Among 19 industrialized nations that have high rates of increasing housing costs, the United States (with an average annual rate of 8.5 percent) ranks 17th.

This is one of the statistics included in a compilation made by E. Jay Howenstine, an international research co-ordinator for the Department of Housing and Urban Development. His study reflects costs between 1970 and 1980.

In the United States, almost two-thirds of the dwelling units are owner-occupied and the other one-third are rental units. The most striking fact about new housing costs in the 1970s was that all industrialized countries had high rates of price increases. They ranged from a low of 4.8 percent in Switzerland to a high of 17.3 percent in New Zealand.

The U.S. rate of increase was less than one-half that of the highest rates -- the United Kingdom (17.1 percent) and New Zealand (17.3 percent).

To a large measure, the degree of housing inflation reflects the general inflationary trend of a nation's economy. Thus West Germany and Switzerland, with the lowest annual rates of increase in their Consumer Price Index (5.7 percent) also have the lowest rates of increase in housing costs.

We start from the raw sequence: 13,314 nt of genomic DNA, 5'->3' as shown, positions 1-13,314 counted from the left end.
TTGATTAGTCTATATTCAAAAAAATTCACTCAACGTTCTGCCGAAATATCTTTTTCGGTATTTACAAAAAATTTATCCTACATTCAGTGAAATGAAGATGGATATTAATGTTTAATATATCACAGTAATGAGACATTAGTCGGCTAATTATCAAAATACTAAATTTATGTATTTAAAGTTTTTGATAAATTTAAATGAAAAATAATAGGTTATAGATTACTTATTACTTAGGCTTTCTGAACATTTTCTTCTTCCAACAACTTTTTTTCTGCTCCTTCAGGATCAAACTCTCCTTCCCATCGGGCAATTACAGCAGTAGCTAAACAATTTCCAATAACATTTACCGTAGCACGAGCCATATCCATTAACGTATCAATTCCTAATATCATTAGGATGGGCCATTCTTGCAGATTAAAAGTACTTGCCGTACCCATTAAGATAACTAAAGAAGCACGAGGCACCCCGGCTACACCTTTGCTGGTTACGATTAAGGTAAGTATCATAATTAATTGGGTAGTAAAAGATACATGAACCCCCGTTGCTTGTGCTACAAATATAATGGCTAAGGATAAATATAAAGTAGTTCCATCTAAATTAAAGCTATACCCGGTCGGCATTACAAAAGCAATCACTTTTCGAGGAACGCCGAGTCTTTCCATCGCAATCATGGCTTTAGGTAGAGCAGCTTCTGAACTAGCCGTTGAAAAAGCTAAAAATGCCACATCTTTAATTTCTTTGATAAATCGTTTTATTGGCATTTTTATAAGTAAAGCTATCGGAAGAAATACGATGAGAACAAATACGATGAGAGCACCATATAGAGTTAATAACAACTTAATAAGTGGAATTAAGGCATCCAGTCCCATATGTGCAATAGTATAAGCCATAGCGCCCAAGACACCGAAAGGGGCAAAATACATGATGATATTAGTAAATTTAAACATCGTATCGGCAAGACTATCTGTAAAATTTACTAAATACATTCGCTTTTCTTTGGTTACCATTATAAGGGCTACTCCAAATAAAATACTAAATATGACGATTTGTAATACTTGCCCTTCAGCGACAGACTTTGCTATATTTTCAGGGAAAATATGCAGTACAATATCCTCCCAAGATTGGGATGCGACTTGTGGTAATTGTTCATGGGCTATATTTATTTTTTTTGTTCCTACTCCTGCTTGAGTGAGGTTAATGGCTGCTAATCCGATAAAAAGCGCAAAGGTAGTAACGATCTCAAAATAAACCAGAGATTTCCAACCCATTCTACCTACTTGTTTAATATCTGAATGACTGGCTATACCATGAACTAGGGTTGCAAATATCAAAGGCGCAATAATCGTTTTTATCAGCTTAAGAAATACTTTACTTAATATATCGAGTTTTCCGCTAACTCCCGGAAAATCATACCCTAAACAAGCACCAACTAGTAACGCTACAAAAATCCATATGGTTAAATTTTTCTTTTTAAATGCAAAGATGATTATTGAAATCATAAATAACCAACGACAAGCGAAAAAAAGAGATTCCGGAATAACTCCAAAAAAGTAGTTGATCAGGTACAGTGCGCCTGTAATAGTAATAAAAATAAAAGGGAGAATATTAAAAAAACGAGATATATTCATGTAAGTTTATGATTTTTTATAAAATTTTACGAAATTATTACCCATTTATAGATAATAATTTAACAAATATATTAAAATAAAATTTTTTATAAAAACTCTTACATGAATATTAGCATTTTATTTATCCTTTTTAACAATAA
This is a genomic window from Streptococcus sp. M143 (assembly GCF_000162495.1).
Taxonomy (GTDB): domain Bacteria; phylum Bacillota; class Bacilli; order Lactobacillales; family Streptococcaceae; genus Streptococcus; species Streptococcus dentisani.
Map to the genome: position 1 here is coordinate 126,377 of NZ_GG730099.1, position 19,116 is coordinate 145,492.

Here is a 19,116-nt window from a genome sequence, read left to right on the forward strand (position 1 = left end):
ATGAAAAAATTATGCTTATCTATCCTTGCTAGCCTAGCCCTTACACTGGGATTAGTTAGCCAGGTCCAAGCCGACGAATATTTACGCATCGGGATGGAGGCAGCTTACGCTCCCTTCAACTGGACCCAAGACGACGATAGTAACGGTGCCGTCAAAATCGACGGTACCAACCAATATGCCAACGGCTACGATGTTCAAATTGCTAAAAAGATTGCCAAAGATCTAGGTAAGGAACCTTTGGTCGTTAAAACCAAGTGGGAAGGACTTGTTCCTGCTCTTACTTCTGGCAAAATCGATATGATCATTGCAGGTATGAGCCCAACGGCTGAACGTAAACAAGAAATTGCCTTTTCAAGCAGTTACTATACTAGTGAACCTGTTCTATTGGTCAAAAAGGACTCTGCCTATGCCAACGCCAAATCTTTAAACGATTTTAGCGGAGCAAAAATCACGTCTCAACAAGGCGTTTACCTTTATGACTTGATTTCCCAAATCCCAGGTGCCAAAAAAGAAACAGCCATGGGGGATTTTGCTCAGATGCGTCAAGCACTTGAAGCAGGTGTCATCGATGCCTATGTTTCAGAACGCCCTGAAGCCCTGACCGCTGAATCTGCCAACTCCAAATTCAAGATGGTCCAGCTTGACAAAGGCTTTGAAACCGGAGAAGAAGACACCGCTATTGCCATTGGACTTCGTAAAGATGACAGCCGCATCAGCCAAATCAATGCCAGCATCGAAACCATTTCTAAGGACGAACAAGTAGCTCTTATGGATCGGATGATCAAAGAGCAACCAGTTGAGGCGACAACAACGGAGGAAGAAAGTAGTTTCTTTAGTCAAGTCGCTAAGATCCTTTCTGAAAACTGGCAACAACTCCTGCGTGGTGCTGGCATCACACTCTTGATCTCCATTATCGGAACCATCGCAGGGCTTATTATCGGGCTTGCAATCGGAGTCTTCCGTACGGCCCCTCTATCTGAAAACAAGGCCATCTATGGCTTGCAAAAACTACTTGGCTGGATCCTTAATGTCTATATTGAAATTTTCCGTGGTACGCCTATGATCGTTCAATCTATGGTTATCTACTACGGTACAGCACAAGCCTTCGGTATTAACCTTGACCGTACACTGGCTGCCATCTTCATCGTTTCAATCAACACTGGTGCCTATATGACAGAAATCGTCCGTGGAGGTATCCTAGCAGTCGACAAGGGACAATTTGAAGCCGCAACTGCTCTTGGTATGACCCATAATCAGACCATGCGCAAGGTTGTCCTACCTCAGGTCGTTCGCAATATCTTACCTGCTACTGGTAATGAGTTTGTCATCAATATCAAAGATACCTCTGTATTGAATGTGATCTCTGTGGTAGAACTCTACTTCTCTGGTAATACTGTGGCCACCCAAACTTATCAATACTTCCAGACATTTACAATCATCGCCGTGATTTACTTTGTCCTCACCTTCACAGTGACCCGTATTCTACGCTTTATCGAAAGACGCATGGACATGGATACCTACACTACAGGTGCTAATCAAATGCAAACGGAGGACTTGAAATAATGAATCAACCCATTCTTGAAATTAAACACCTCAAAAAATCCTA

A second significant comparison is that the average rate of increase in construction labor costs was lowest in the United States at 6 percent. As a matter of fact, the United States was more than 3 percentage points lower than the next country, Sweden at 9.7 percent. Here's how other countries fared in this category (in percent): Switzerland, 9.7; Finland, 11.3; Denmark, 11.4; Canada, 11.7; Portugal, 14.5; United Kingdom, 15.0; Ireland, 16.3; and Austria, 17.1.

As for increase in the cost of building materials, the United States was among the countries with the lowest rates of increase. West Germany had the lowest rate of increase at 4.6 percent followed by (in percent): Austria, 7.5; Japan, 8.2; United States and France, 9.0; Canada, 9.4; Denmark, 10.4; Norway, 10.5; Sweden, 11.0; Australia, 11.7; Portugal, 12.2; New Zealand, 13.2; Finland, 13.9; United Kingdom, 17.1; Belguim, 17.6; and Ireland, 17.8.

In another category, the average annual rate of rent increase, the United States had the lowest rate, despite the fact that rent controls are more widespread and persistent in Europe.